Probably. Except that the one thing England did not only for themselves but the rest of the rugby world was to shatter the mystique of the All Blacks: the fear factor, the sense of awe that has long afflicted those who play and put their bodies on the line against them.

On the other hand, the end-of- tour picture of the All Blacks as cheats as well as thugs is carrying sanctimony way beyond the offside line with which they are so familiar. Yes, they conceded an awful lot of penalties, and yes, their preaching at British players for offences - killing the ball, going over the top and the like - they themselves routinely perpetrate is an obvious hypocrisy.

But the idea that they are grievous sinners for pushing the law to, and over, the limit is almost as bad since this is more or less what every team, international or otherwise, in rugby's upper echelon seeks to do. The All Blacks used to do it better, certainly when Shelford was their charismatic leader; not any more.

In fact the tour demonstrated that many things have changed about All Black rugby. Heavens above, they are earnestly moving the ball these days and it is an interesting role-reversal that Mains should consistently complain about English sides' failure to do likewise. The coach tended to exempt the Scots, but then the Blacks did have it a bit easier north of the border.

'If I talk about individual players, there is a tremendous depth of quality in England; unfortunately, there are only nine or 10 of them playing rugby in each game,' was his parting shot. 'The difference is that the rugby public of England are quite happy to see the ball kicked and see teams win on goals. They don't care whether tries are scored or not, so if English teams believe that's their best chance of winning, they're quite happy to do that.'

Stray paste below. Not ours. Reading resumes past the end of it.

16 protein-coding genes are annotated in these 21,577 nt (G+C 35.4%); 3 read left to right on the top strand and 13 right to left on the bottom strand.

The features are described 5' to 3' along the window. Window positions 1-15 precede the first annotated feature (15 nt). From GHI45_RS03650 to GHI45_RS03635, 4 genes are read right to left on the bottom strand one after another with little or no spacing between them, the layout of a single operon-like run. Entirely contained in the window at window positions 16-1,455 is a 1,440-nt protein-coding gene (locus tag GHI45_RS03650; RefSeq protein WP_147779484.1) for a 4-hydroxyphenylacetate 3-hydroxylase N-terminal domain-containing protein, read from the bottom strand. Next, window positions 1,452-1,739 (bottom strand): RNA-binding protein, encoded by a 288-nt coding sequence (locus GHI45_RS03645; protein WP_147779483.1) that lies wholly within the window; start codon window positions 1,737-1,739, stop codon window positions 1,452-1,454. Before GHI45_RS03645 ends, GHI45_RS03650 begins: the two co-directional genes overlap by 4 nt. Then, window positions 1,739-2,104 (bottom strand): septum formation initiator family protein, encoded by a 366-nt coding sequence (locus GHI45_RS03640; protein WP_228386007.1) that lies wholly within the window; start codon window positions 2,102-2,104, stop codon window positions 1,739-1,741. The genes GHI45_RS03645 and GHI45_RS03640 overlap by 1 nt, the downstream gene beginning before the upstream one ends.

This, Mains assures us, is not post-Twickenham-trauma sour grapes. 'I'm not being critical of the way the English play now. If that's what the English public want and that's the way the coaches and players want to play it here, I don't have a hang-up.' Believe that or not, Mains certainly does have a hang- up about losing to England because, never mind the next World Cup, it left this tour a failure. One defeat in 13 matches was one defeat too many.

Comments by England's Will Carling and Brian Moore in newspaper articles are to be looked into by the Rugby Football Union. Dudley Wood, the RFU secretary, said yesterday: 'I expect that players writing columns will be brought up at the next meeting.'

----------------------------------------------------------------- NEW ZEALAND'S TOUR RECORD ----------------------------------------------------------------- London (Twickenham, 23 Oct) W 39-12 Midlands (Leicester, 27 Oct) W 12-6 South-West (Redruth, 30 Oct) W 19-15 North (Liverpool, 2 Nov) W 27-21 England A (Gateshead, 7 Nov) W 26-12 South of Scotland (Galashiels, 10 Nov) W 84-5 Scotland A (Glasgow, 13 Nov) W 20-9 Scotland Development XV (Myreside, 16 Nov) W 31-12 SCOTLAND (Murrayfield, 20 Nov) W 51-15 England Emerging Players (Gloucester, 23 Nov) W 30-19 ENGLAND (Twickenham, 27 Nov) L 9-15 Combined Services (Devonport, 30 Nov) W 13-3 Barbarians (Cardiff, 4 Dec) W 25-12 TOUR RECORD: P13 W12 L1 F386 (42T, 31C, 36P, 2D) A156 (5T, 1C, 40P, 3D) Leading points-scorers: S Howarth 81 (3T, 15C, 12P), M Cooper 76 (11C, 18P), J Wilson 58 (6T, 5C, 6P). Try-scorers: M Ellis, J Wilson 6; Z Brooke 5; N Hewitt 4; S Bachop, S Howarth, E Rush 3; J Mitchell 2; L Barry, M Berry, F Bunce, E Clarke, C Dowd, I Jones, J Joseph, J Preston, J Timu, V Tuigamala 1. -----------------------------------------------------------------

(Photograph omitted)